Plagiarizing itself as usual, history last month trotted out much the same script it used when the Spring National Contract Bridge Championships were played in Atlantic City early last year. This time the scene was the Fall Nationals, the place was Detroit and the cast of principal characters was changed. But, against a similar snowy background, a national meet was again dominated by the performance of a relatively unknown player—and once again this starring role fell to a woman.
She is Sylvia (Mrs. Harry) Stein, an attractive young Detroit wife and mother who has been playing serious bridge for less than six years. As recently as last August she would not even have been eligible to play for the big championship in which her victory capped her best-in-tourney performance in Detroit.
Mrs. Stein had gone to Miami last August for the Summer Nationals, snatching a brief bridge vacation from family duties because she was within a few master points of the 300 total which would qualify her as a Life Master, the highest tournament ranking of the American Contract Bridge League. But no major successes awaited her in this summer tournament. In fact, on the day she was scheduled to leave for home, she still lacked a fraction of a point of reaching her goal. More or less in desperation, she entered an open one-session side game, partnered with a complete stranger. They missed first place but did well enough to earn for Sylvia enough points to put her over the 300 mark. Her success with a strange partner may have been an omen.
In Detroit last month Sylvia's first appearance in the winners' circle was a modest one. She was a member of a team which tied for third place in the first national title to be decided—the Women's Team of Four event, won by Peggy Rotzell of Philadelphia, Carlyn Brail and Bea Gale of New York, and Sally Johnson of Westport, Conn. That was on the second day of the meet—the same Sunday night on which the Men's Team title was captured by a reunited group of sometime Clevelanders, including Elmer Schwartz and Arthur Goldsmith, who still live there, with Alvin Landy, now of New York, Jeff Glick, now of Miami, and Vic Zeve, of Fort Lauderdale, Fla.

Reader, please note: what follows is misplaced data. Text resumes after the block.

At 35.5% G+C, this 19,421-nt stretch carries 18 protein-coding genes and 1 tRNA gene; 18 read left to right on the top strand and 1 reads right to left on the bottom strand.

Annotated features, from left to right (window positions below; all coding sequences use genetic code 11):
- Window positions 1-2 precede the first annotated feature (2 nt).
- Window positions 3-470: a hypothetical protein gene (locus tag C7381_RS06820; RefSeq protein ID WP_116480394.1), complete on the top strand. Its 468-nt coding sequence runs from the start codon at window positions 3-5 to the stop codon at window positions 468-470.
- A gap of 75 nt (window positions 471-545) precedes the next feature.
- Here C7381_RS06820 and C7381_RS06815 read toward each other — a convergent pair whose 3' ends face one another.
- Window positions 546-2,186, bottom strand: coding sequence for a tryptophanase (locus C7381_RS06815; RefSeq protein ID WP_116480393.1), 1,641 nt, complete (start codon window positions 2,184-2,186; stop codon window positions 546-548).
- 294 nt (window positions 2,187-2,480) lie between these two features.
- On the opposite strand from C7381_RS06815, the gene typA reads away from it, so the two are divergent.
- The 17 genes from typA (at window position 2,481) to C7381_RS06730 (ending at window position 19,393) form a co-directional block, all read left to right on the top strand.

On Wednesday night Mrs. Stein, partnered with fellow Detroiter Louis J. Cohen, finished second in the Mixed Pair championship, won by Carol (Mrs. Sherwin) Ross of Detroit with Edwin J. Smith Jr. of suburban Grosse Pointe. This time her performance created a ripple of excitement because, earlier that same day, Sylvia had taken a 15�-match-point lead after three sessions of the blue-ribbon Life Masters' Individual championship.
Just one session remained in that event, and on Thursday this vivacious blonde housewife, playing coolly and steadily, built her lead to a comfortable 32 points over runner-up John R. Crawford to become the second woman in history to win the Life Masters' Individual. (In the 27 previous battles for this title, the only victory by a woman was won by Elinor Murdoch of Birmingham in 1934.)
In that final session, this was one of the deals that helped her to victory.
In an individual event, instead of playing through with a partner of your own selection, you change partners more often than in a square dance, beginning with a new one on every round. In a four-session game, this means 52 different partners; to win you must be a superb partner as well as a fine player. Generally, good partnership consists of getting together on bidding, but in this deal defensive play was decisive.
With the East hand, Mrs. Stein won the first trick with her ace of diamonds. Hoping that her partner could ruff the next diamond, she returned the 9—an unnecessarily high card—to tell partner that her reentry was in the higher of the remaining side suits. Declarer let the lead run to dummy's 10, but West trumped and returned the queen of spades.
Trying to keep East from regaining the lead, declarer refused to cover with dummy's king. But, like the champion she was to prove herself, Sylvia overtook her partner's trick even though this established a high card in dummy. To warn partner against leading a club, she returned the diamond queen—again calling for a return of the higher suit. West trumped and led another spade.